Look at Dan count the money. At the end of the day, we sat there at Mary’s kitchen table all sweaty and I said, “Look at us. A greedy Armenian and a greedy Wop.” And Dan responded, “Acting like Jews. I know that’s what you want to say.” And I said, “Well, sure.” But what I was really thinking was that there is nothing more disgusting yet somehow life affirming than watching people of Mediterranean descent counting money.
See that little gray box on the left. That’s Margot’s camping television. Somewhat bought it, we brought it inside to plug it in to show that it worked. It didn’t. Margot wins for donating the most broken and stained crap. We joked about her all day long.
My two favorite things that happened that day (besides counting out $1,612.00):
1) During the morning rush, a very lovely woman with a medium Mexican accent finished buying the knock-off Louis Vuitton bag and she was a bit flustered by the ten bucks or so that she spent and I said, “That bag is brand new. It was my mother’s. It's never been used. You got a great deal.”
And she responded with the bag on her shoulder, twisting her kittenish self in my direction to show it off, her eyes all lit up like the beautiful woman that she was, “And it’s just my style, too!” I almost cried.
2) By 2PM the sale was dead. It was very hot outside, some sort of soccer was on television and what we faced was the island of misfit garage sale junk. Like an angel, a sweet man in a pickup arrived and he started pawing at the leftover Academy screeners and bought a few at rock bottom prices. He was about to leave, yet I saw that he was still interested. I cut him a deal, “You can have the rest of the stuff on that table for forty bucks.” He bit. He cleared off the entire table of DVD’s, CD’s and books (and my complete Elton John set of four tape cassettes). After we boxed those up, I tried to push the brand new Epson printer with three new ink cartridges on him (which I hawked all day with no success) for twenty-five bucks. He wasn’t so interested. I then said, “You can have everything on the electronics table for forty bucks.” He cleared off that table.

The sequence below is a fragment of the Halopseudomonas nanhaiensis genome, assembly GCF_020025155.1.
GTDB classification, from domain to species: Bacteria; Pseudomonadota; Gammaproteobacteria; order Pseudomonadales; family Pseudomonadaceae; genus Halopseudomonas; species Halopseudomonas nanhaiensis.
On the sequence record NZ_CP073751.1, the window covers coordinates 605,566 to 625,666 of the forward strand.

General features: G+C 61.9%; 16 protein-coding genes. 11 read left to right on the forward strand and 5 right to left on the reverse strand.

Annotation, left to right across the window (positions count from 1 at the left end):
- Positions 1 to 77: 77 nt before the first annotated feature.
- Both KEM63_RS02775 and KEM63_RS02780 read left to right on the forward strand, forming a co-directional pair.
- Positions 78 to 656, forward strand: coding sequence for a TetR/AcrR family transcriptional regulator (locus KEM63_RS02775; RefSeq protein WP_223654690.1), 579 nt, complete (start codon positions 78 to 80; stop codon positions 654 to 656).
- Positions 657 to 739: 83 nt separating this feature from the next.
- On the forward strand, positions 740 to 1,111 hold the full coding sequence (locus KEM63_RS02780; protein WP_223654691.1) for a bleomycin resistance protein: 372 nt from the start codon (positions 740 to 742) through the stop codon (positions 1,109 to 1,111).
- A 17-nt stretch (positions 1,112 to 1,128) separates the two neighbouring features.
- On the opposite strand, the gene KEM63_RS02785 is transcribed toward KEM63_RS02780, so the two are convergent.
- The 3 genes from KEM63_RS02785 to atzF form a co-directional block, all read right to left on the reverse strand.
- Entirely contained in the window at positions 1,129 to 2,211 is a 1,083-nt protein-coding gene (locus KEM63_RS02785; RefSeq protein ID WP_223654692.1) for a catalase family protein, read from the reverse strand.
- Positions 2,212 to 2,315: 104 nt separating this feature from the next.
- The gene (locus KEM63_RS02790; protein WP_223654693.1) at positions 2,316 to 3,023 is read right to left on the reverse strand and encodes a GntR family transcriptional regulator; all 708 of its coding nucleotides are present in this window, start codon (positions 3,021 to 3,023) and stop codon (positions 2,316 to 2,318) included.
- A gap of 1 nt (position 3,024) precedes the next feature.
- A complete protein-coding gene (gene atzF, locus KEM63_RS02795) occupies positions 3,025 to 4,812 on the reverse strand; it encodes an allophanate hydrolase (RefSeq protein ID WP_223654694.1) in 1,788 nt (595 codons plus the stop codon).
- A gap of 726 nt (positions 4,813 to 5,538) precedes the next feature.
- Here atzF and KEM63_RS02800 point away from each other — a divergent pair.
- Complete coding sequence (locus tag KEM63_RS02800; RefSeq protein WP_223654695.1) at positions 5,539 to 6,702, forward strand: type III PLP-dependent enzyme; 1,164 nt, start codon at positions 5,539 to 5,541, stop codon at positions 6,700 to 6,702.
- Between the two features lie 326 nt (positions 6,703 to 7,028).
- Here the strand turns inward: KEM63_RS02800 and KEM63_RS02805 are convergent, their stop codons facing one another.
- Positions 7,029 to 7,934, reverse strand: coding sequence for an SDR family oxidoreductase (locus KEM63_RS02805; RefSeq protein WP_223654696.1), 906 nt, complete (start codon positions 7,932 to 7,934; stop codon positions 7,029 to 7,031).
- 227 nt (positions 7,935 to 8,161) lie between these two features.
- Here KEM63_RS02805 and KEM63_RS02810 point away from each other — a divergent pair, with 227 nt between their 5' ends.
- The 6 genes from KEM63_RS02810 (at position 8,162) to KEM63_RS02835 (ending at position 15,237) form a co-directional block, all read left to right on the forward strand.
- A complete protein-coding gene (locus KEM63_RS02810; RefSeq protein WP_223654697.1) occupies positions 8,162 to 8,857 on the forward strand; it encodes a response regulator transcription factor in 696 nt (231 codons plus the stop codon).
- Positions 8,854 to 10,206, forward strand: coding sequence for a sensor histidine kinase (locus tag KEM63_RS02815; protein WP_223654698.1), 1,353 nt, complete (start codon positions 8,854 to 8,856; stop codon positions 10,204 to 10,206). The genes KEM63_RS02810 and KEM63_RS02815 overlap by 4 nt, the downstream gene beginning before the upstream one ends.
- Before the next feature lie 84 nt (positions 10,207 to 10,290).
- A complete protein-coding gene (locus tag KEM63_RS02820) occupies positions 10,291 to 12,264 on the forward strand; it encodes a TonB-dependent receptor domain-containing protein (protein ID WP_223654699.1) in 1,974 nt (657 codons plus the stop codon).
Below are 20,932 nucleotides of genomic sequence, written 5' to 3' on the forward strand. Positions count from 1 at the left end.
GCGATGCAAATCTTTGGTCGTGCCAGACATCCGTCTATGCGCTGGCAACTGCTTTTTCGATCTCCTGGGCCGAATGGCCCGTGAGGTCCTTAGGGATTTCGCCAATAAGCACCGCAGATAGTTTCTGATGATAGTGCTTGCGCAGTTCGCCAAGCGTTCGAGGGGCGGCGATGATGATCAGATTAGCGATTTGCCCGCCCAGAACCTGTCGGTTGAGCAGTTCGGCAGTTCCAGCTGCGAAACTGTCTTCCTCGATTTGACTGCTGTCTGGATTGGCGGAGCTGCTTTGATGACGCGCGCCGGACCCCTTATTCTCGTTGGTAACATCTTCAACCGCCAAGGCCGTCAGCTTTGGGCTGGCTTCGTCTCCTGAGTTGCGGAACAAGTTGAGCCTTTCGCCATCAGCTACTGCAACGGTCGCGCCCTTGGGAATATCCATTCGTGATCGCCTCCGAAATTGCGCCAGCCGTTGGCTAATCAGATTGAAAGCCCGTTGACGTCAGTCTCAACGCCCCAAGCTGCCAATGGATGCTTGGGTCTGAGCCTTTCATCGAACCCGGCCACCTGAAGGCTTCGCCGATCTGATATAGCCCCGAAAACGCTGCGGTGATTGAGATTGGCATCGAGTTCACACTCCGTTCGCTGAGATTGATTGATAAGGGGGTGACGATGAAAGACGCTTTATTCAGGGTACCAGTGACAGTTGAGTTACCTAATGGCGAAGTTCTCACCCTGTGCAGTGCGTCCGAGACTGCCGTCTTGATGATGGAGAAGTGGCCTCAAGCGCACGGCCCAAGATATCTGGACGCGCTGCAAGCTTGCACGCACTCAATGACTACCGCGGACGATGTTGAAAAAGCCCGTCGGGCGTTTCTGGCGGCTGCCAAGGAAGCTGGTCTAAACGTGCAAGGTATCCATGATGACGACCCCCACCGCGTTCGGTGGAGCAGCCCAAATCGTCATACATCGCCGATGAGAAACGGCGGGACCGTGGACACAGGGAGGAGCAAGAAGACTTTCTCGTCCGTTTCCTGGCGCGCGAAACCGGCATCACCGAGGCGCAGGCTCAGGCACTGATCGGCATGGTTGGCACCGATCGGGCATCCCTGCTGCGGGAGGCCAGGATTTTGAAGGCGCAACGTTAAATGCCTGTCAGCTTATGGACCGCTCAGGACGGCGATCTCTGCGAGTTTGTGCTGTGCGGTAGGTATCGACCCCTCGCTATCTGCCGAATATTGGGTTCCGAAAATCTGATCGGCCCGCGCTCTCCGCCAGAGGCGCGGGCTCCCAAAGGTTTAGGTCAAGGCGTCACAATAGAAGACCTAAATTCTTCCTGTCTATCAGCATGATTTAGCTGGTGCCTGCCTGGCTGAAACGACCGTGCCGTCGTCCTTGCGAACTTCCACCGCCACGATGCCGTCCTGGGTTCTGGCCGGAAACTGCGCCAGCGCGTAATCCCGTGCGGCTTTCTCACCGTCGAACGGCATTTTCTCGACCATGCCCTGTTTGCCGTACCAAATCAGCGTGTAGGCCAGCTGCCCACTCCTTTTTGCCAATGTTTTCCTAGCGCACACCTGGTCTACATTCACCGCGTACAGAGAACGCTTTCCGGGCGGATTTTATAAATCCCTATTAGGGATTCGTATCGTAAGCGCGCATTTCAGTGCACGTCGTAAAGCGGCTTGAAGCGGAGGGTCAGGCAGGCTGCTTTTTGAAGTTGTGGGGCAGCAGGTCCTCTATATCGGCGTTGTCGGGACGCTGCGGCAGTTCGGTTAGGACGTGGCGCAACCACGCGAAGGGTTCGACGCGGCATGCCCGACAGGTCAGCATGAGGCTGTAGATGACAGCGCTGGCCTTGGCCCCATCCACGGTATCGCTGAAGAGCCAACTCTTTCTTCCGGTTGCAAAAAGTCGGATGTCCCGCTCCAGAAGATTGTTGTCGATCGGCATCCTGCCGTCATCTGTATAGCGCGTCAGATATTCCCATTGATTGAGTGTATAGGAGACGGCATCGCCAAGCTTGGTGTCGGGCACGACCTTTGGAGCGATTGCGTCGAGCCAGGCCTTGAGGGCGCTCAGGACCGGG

Then, we had two tables left, you know, of plates, candle holders, what-have-you’s. He was happy to have cleared off two tables. I looked at him and he looked at me and we both knew where this was going. I said, “Forty bucks for the other two tables.” He said, “Thirty.” I said, “Thirty-five.” Sold. Mary and Bradford and Dan and I wrapped those breakables up in no time at all, like we had all been working at the Fulton Street fish market for years. He hauled away our leftovers for $100.00
The sale was over. (Well, once Adam got the final woman out of the clothing department: A drunkard talking about her innocent son in the pokey, "He's innocent.")
I learned from John: People need to feel like what they are buying is of value, that it will enhance their lives. This value must exist in a monetary way, yes, but also in a humanistic way.
I learned this from Bradford: Display and location of items is everything. Make it so people see it. And, as soon as you start moving something, people want it. Objects in motion catch the eye. As soon as I moved the art work to the main area, it was snatched up. As soon as the dinner napkins were nicely folded into a wooden holder, GOODBYE.
I learned about Adam: The Bitch can move used Schmatas. If he ever gets out of television, there’s a job for him on Seventh Avenue.
After the magic angel drove off with $100.00 worth of garage sale leftovers, and Dan and I counted out the money like diamond dealers, Adam and I brought the remaining clothes to Out-of-the-Closet. And then, we all spent the afternoon swimming in Mary’s and John’s aqua-marine pool.